Investing in or subsidizing adaptations that have positive externalities. Being selective is important, and such a prioritization is justified by the fact that private actors under-invest in these adaptation solutions because the benefits generated take time to materialize and affect a broad range of stakeholders. Infrastructure investment, early warning systems, and research and development supporting new adaptation technologies are relevant examples.
Removing barriers to private investment. This type of action includes removing financial and nonfinancial barriers to private investment, such as counterproductive subsidies, creating carbon pricing frameworks, and supporting knowledge production and dissemination, as well as capacity development for climate risk and adaptation solutions.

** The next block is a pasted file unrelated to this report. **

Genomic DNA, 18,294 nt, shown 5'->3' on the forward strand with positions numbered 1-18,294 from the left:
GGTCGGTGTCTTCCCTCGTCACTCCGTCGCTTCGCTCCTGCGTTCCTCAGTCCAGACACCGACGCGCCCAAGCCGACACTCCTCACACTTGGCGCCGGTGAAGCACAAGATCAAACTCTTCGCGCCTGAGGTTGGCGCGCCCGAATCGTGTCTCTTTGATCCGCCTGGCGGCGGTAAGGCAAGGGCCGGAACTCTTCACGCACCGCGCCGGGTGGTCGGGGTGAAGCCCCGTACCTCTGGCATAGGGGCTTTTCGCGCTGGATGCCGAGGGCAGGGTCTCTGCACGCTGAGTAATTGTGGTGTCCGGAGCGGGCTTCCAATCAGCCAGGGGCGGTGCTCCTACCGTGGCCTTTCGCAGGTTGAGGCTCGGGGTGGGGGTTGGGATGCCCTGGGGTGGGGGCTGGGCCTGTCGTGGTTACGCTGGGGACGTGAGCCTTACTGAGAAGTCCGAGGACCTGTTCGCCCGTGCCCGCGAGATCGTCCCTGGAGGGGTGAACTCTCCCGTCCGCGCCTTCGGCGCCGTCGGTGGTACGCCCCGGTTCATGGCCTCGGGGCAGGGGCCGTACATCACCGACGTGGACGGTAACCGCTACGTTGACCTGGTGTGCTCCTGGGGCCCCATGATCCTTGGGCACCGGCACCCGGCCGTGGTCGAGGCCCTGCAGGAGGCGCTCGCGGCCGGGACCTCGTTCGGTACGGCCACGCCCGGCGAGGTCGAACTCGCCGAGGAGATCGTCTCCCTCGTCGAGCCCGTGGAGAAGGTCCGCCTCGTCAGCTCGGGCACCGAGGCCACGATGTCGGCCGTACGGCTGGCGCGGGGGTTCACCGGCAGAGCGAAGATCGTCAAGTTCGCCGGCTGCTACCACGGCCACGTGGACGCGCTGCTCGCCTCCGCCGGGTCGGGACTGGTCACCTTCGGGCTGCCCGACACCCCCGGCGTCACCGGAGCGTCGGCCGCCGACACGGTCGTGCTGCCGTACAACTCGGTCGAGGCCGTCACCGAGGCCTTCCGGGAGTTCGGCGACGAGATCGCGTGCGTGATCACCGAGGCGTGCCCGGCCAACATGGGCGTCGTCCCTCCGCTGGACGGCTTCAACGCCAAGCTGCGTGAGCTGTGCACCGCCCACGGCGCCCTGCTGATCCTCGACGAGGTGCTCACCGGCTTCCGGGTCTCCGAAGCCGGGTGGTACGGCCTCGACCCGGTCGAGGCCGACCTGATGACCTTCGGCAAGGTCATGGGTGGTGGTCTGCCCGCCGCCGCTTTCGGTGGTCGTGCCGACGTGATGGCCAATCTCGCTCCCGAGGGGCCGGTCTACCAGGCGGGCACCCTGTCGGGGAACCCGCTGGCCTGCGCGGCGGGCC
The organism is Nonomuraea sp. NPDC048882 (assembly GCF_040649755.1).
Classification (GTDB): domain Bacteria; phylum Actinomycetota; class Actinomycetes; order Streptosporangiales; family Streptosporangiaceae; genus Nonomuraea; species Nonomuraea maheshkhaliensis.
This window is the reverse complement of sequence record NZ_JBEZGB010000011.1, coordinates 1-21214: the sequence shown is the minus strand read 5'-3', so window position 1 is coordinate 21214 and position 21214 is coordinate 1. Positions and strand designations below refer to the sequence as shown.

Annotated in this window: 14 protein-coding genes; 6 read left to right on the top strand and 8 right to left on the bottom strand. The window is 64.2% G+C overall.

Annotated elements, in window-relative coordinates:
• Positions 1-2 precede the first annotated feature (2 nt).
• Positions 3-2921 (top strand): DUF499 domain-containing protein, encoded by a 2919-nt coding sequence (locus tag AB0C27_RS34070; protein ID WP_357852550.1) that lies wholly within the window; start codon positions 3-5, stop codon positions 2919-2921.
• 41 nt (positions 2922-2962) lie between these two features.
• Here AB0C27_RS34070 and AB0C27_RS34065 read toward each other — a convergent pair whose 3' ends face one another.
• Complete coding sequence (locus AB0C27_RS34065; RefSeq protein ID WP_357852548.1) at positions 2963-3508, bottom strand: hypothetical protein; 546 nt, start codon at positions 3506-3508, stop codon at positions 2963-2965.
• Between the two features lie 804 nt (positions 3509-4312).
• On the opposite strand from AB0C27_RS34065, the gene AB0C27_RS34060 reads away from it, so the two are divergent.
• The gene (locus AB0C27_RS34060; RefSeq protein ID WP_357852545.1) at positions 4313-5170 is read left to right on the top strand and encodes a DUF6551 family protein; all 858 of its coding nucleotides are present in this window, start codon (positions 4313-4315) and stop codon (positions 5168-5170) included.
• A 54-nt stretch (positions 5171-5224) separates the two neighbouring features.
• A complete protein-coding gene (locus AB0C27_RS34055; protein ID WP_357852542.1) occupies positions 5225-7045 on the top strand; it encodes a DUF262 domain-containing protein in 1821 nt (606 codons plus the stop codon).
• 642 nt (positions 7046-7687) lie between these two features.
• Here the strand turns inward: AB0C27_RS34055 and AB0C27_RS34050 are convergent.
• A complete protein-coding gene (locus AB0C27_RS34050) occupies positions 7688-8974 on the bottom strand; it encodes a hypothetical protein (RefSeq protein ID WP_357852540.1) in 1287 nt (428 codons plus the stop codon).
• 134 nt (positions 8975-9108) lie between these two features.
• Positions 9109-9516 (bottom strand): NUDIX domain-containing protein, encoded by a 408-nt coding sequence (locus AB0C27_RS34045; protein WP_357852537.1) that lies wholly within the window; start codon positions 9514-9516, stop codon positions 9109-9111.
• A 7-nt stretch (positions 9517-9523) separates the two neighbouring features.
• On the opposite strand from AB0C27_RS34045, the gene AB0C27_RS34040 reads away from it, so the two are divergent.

Designing redistribution policies. This action is critical to deal with equity issues arising from climate change or from adaptation policy itself. For instance, a sound and fair compensation plan should be implemented to offset a population leaving an area vulnerable to sea level rise following the development of a new local urban plan.
Once areas of intervention have been defined at the country level, cost-benefit analysis methods can be applied to adaptation programs, with strong attention given to the distributional impacts to maximize the impact of spending while balancing efficiency and equity according to societal preferences and risk aversion. Such a method requires strong knowledge of adaptation solutions, available good-quality data, and development finance institutions and think tanks like the Asian Development Bank Institute and Asian Development Bank to support policy makers in their endeavors.